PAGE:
Brattleboro resident Diana Bander told the Board she reported seeing a person attend to their bathroom needs near a parking kiosk in the Transportation Center.

“I was assaulted in the [parking] garage today,” she said. “It has happened at two other times this week.”

Bander admitted these were “not physical assaults.” The legal and dictionary definitions of assault involve either a violent physical or verbal attack, or the threat or attempt of one person to inflict bodily harm on another.

A resident who identified herself only as “Anna” took exception to Bander’s terminology, telling the Board that for almost seven years, she has worked with people who have experienced sexual and domestic violence in town.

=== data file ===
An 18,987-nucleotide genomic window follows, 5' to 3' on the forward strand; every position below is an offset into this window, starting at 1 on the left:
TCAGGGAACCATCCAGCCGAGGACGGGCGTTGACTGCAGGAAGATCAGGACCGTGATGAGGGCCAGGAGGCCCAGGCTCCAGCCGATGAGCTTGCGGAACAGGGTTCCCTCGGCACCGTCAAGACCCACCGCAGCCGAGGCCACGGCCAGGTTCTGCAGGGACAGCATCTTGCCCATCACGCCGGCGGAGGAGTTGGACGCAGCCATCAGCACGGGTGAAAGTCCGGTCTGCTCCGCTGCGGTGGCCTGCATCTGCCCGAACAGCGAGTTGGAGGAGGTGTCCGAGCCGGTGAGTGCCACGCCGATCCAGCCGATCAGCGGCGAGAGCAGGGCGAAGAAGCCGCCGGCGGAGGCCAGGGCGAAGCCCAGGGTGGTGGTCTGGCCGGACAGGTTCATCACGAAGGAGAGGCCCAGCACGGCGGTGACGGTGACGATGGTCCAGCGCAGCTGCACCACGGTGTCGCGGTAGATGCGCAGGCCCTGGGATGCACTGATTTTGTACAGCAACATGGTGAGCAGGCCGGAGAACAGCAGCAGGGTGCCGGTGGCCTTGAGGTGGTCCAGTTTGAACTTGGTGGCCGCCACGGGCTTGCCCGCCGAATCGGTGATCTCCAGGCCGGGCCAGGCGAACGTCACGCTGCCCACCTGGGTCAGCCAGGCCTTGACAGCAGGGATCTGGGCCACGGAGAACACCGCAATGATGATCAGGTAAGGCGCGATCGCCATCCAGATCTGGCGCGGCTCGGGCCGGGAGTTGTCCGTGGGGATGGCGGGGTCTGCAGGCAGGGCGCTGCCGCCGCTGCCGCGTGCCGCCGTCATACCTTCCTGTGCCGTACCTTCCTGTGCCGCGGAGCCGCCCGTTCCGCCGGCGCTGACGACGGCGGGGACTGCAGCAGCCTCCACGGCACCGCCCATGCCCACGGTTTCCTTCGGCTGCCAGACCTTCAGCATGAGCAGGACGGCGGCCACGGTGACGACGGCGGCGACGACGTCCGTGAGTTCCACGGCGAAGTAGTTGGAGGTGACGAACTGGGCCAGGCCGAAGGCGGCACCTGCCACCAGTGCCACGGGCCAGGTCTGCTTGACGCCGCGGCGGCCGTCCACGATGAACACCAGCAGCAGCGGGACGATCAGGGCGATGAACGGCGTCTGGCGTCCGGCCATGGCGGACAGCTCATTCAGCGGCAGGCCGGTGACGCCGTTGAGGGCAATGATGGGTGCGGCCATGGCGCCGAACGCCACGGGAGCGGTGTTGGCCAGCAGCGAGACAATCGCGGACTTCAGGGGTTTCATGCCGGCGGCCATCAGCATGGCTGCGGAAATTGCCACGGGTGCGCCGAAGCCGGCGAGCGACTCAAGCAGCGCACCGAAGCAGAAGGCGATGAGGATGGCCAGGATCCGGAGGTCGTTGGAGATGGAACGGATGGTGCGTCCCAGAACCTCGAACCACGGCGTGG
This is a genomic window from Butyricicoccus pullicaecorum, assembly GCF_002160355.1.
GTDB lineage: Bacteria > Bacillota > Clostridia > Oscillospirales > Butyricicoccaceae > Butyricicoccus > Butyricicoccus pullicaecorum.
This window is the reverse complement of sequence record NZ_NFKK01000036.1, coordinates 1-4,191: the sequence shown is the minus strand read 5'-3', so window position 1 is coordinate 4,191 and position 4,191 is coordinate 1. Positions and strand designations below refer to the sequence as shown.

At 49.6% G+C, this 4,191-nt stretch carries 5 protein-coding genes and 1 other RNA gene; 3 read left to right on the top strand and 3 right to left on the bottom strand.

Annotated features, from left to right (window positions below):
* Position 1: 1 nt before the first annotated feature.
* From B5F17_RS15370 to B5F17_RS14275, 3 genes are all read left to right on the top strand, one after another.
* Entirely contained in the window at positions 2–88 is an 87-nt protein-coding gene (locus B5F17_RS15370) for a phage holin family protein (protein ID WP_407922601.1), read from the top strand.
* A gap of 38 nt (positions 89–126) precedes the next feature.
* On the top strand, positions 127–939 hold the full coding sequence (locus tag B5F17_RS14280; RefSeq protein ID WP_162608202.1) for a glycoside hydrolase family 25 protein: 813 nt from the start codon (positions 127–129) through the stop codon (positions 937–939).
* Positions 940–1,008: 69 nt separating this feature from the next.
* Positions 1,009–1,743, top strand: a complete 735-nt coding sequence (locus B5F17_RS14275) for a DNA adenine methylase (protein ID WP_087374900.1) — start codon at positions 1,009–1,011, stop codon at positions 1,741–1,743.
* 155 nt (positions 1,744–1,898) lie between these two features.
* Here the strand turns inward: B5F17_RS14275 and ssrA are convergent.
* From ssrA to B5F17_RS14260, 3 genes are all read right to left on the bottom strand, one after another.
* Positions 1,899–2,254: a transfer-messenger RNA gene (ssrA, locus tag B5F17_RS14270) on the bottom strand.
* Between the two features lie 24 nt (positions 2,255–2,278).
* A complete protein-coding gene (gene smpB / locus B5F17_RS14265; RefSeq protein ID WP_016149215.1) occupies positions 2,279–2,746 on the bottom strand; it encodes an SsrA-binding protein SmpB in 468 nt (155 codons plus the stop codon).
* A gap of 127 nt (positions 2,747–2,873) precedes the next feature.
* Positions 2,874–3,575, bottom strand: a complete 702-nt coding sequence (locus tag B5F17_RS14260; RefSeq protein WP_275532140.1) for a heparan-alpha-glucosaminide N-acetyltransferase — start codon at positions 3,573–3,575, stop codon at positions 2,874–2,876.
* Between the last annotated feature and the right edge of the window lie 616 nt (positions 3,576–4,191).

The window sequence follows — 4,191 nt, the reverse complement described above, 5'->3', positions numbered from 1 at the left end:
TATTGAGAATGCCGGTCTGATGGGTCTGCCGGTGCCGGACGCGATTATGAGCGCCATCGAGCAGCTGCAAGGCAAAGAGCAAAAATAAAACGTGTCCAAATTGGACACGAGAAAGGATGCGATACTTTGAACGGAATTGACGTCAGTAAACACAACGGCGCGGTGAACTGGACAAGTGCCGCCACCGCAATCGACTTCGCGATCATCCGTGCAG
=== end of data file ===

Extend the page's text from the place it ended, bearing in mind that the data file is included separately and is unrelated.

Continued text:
“I have story after story of mostly women who are not safe in their homes,” she said, urging the Board and the public to consider language “when we think about safety and we say words like ‘assault.’”

“[A]re people afraid of how other people look or smell [...] or is it actually physical assault?” she asked. “That is very different.”

Other audience members noted poverty exists and shouldn’t be invisible, and that they never felt unsafe when someone asked them for money. Some reminded the public to think about the safety of people who are living out in the open in places not typically considered housing.

Elwell commented on the difference between safety and the perception of safety, especially at the Transportation Center.